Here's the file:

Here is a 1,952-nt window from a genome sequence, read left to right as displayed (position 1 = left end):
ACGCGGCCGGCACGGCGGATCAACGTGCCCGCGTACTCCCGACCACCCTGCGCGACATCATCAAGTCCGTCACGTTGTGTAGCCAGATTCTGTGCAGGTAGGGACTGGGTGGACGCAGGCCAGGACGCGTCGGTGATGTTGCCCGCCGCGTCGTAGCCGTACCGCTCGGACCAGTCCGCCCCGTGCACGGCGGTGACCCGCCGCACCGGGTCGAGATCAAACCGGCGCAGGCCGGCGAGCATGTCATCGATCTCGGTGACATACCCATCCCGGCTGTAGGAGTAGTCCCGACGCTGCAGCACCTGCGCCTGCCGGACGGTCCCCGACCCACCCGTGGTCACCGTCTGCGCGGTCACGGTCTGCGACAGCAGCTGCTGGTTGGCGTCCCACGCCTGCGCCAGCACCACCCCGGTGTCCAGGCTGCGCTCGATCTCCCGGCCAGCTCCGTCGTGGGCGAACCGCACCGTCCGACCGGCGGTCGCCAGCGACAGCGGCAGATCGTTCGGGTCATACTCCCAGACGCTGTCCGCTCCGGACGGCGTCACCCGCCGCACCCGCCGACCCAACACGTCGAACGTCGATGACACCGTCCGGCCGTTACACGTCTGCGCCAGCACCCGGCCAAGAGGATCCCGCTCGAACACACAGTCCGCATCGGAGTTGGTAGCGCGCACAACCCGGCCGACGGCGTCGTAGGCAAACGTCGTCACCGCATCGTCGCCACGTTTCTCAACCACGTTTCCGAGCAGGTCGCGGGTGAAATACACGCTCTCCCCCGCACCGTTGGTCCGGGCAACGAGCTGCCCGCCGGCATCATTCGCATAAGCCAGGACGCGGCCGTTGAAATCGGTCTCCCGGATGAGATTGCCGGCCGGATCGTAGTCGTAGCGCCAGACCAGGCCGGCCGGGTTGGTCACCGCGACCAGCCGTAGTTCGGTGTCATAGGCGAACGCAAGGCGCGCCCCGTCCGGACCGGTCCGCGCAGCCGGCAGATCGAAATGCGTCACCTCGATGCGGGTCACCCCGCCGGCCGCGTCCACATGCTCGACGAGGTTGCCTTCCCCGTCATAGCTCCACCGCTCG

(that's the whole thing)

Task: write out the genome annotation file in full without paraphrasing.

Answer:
Here is a 1,952-nt window from a genome sequence, read left to right as displayed (position 1 = left end):
ACGCGGCCGGCACGGCGGATCAACGTGCCCGCGTACTCCCGACCACCCTGCGCGACATCATCAAGTCCGTCACGTTGTGTAGCCAGATTCTGTGCAGGTAGGGACTGGGTGGACGCAGGCCAGGACGCGTCGGTGATGTTGCCCGCCGCGTCGTAGCCGTACCGCTCGGACCAGTCCGCCCCGTGCACGGCGGTGACCCGCCGCACCGGGTCGAGATCAAACCGGCGCAGGCCGGCGAGCATGTCATCGATCTCGGTGACATACCCATCCCGGCTGTAGGAGTAGTCCCGACGCTGCAGCACCTGCGCCTGCCGGACGGTCCCCGACCCACCCGTGGTCACCGTCTGCGCGGTCACGGTCTGCGACAGCAGCTGCTGGTTGGCGTCCCACGCCTGCGCCAGCACCACCCCGGTGTCCAGGCTGCGCTCGATCTCCCGGCCAGCTCCGTCGTGGGCGAACCGCACCGTCCGACCGGCGGTCGCCAGCGACAGCGGCAGATCGTTCGGGTCATACTCCCAGACGCTGTCCGCTCCGGACGGCGTCACCCGCCGCACCCGCCGACCCAACACGTCGAACGTCGATGACACCGTCCGGCCGTTACACGTCTGCGCCAGCACCCGGCCAAGAGGATCCCGCTCGAACACACAGTCCGCATCGGAGTTGGTAGCGCGCACAACCCGGCCGACGGCGTCGTAGGCAAACGTCGTCACCGCATCGTCGCCACGTTTCTCAACCACGTTTCCGAGCAGGTCGCGGGTGAAATACACGCTCTCCCCCGCACCGTTGGTCCGGGCAACGAGCTGCCCGCCGGCATCATTCGCATAAGCCAGGACGCGGCCGTTGAAATCGGTCTCCCGGATGAGATTGCCGGCCGGATCGTAGTCGTAGCGCCAGACCAGGCCGGCCGGGTTGGTCACCGCGACCAGCCGTAGTTCGGTGTCATAGGCGAACGCAAGGCGCGCCCCGTCCGGACCGGTCCGCGCAGCCGGCAGATCGAAATGCGTCACCTCGATGCGGGTCACCCCGCCGGCCGCGTCCACATGCTCGACGAGGTTGCCTTCCCCGTCATAGCTCCACCGCTCG